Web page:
Like Gerald Mitchell, dig deep to identify and explain how you personally can treat people more justly. Describe what treating people fairly and humanely looks like to you. How might your actions make a difference where you live (school and community)? In greater society?
The writing guidelines below are intended to be just that—a guide. Please adapt to fit your curriculum.
- Provide an original essay title
- Reference the article
- Limit the essay to no more than 700 words
- Pay attention to grammar and organization
- Be original. provide personal examples and insights
- Demonstrate clarity of content and ideas
This writing exercise meets several Common Core State Standards for grades 6-12, including W. 9-10.3 and W. 9-10.14 for Writing, and RI. 9-10 and RI. 9-10.2 for Reading: Informational Text.*
*This standard applies to other grade levels. "9-10" is used as an examples.
The essays below were selected as winners for the Fall 2015 Student Writing Competition. Please use them as sample essays or mentor text. The ideas, structure, and writing style of these essays may provide inspiration for your own students' writing—and an excellent platform for analysis and discussion.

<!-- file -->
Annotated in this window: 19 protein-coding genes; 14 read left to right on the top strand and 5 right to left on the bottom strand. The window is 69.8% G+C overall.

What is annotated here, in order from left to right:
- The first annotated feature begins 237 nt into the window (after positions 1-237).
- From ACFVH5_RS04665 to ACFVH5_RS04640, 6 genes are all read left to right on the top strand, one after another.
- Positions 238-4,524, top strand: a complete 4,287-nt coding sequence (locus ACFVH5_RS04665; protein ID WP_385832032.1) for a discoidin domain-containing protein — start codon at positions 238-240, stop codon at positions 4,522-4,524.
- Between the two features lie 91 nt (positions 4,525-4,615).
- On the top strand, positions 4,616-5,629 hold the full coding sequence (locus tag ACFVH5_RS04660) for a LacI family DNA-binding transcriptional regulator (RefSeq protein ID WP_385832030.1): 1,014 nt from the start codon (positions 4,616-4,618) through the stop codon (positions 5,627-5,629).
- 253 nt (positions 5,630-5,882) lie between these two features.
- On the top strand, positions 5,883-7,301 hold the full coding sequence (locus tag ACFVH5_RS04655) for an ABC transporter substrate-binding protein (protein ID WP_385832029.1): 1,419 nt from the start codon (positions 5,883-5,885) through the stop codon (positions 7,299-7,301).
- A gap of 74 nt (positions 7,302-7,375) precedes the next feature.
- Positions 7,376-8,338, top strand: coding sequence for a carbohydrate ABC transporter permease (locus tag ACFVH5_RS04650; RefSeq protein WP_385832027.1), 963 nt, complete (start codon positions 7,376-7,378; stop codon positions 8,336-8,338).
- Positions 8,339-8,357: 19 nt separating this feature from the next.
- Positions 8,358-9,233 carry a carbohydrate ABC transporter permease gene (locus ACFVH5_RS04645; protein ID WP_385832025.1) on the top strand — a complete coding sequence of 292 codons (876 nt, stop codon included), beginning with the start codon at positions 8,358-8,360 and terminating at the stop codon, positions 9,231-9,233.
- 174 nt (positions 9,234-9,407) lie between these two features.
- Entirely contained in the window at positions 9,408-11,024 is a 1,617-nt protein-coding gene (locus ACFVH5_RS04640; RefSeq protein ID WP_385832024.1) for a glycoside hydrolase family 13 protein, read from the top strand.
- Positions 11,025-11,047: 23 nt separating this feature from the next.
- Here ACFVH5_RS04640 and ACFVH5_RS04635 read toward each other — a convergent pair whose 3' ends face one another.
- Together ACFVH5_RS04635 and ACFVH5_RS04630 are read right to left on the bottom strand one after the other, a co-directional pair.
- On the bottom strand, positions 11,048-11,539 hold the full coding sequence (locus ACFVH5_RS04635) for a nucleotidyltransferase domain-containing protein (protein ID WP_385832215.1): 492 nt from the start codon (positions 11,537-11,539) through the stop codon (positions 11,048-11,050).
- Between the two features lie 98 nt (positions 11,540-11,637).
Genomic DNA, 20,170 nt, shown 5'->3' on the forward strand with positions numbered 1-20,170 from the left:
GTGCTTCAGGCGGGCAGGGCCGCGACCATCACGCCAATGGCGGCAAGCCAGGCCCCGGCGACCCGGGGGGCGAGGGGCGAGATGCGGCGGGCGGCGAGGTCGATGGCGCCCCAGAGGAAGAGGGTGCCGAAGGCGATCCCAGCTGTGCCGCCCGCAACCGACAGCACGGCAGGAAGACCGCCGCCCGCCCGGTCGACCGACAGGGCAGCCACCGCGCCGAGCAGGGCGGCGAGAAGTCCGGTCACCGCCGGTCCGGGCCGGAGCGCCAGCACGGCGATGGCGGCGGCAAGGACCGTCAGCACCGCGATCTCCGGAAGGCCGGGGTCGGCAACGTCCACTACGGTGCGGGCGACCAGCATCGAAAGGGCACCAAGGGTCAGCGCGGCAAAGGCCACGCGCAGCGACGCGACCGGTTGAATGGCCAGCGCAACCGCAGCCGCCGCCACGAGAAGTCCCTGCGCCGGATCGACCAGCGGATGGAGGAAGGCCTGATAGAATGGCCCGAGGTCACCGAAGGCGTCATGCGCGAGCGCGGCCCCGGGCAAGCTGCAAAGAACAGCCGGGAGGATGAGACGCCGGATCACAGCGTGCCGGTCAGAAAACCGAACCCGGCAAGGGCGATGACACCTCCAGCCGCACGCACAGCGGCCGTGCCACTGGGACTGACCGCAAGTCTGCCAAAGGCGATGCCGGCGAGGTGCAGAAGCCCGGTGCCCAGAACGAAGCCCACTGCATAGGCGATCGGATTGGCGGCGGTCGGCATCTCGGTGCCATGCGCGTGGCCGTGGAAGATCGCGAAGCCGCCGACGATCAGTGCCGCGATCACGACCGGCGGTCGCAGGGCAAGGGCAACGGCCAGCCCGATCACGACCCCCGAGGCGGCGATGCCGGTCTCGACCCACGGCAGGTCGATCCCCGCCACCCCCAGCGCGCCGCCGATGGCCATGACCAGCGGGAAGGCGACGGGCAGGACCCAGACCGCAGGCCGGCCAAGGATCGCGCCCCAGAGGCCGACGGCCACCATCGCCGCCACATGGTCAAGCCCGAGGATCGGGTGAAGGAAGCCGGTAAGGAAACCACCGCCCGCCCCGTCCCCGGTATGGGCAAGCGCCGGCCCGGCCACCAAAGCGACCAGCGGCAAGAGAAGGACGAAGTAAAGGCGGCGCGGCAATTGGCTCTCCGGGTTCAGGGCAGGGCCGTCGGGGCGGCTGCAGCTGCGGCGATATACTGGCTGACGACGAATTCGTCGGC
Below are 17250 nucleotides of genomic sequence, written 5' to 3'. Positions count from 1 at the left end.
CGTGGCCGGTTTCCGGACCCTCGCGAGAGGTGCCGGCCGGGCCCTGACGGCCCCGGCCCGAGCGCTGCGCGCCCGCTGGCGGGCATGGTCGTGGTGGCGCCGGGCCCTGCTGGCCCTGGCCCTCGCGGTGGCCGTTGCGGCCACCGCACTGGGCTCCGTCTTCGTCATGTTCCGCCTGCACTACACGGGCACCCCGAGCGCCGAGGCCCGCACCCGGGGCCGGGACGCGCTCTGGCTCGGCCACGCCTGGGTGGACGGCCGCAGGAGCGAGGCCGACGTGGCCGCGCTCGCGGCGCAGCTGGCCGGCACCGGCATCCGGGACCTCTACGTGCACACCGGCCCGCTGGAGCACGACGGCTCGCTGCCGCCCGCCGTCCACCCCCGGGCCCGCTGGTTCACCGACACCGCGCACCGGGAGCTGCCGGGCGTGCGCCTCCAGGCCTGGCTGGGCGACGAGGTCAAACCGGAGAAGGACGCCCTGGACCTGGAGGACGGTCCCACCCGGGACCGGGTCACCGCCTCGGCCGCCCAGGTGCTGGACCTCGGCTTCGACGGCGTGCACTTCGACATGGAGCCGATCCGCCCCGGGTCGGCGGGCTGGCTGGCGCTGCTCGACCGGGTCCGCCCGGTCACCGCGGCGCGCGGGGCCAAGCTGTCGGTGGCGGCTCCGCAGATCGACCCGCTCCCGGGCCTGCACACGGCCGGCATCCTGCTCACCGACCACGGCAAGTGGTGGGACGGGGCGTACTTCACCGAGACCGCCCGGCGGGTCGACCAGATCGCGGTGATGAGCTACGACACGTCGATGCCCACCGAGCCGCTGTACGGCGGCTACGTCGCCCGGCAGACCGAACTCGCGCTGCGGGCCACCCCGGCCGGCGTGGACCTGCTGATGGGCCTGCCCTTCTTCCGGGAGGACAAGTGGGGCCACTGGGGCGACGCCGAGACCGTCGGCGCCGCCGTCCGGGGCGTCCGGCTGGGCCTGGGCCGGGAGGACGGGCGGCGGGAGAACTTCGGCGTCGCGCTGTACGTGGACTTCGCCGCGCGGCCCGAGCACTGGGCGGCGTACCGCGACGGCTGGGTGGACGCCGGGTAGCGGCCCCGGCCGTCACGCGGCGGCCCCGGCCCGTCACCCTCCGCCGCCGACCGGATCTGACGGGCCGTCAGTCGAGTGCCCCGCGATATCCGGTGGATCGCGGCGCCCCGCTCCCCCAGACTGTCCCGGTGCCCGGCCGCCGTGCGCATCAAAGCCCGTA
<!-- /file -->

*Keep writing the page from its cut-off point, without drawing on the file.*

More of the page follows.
Stay Tuned to Change the World by Cate Landry, Grade 8
Read Cate's essay about how TV can educate us on the endless opportunities to create change.
A Deafening Silence by Amani Lazarus, Grade 8
Read Amani's essay about how we can't stand quietly while others scream in pain, that we must speak for those who have been silenced by social injustice.
Black Girl, White Space by Naomi Blair, High School Junior
Read Naomi's essay about the prejudice she faces in her AP Class and the experiment she is doing to expose it.
Love: Free of Fear and Judgement by Karen Jordan, High School Senior
Read Karen's essay about how feeling better in her own skin has helped her see the potential in our society.
Compassionate Communities by Elizabeth Schmidt, Kent State University
Read Elizabeth's essay about the importance of regaining the depth in our feelings so that we may live with awareness and connect with the rest of the world.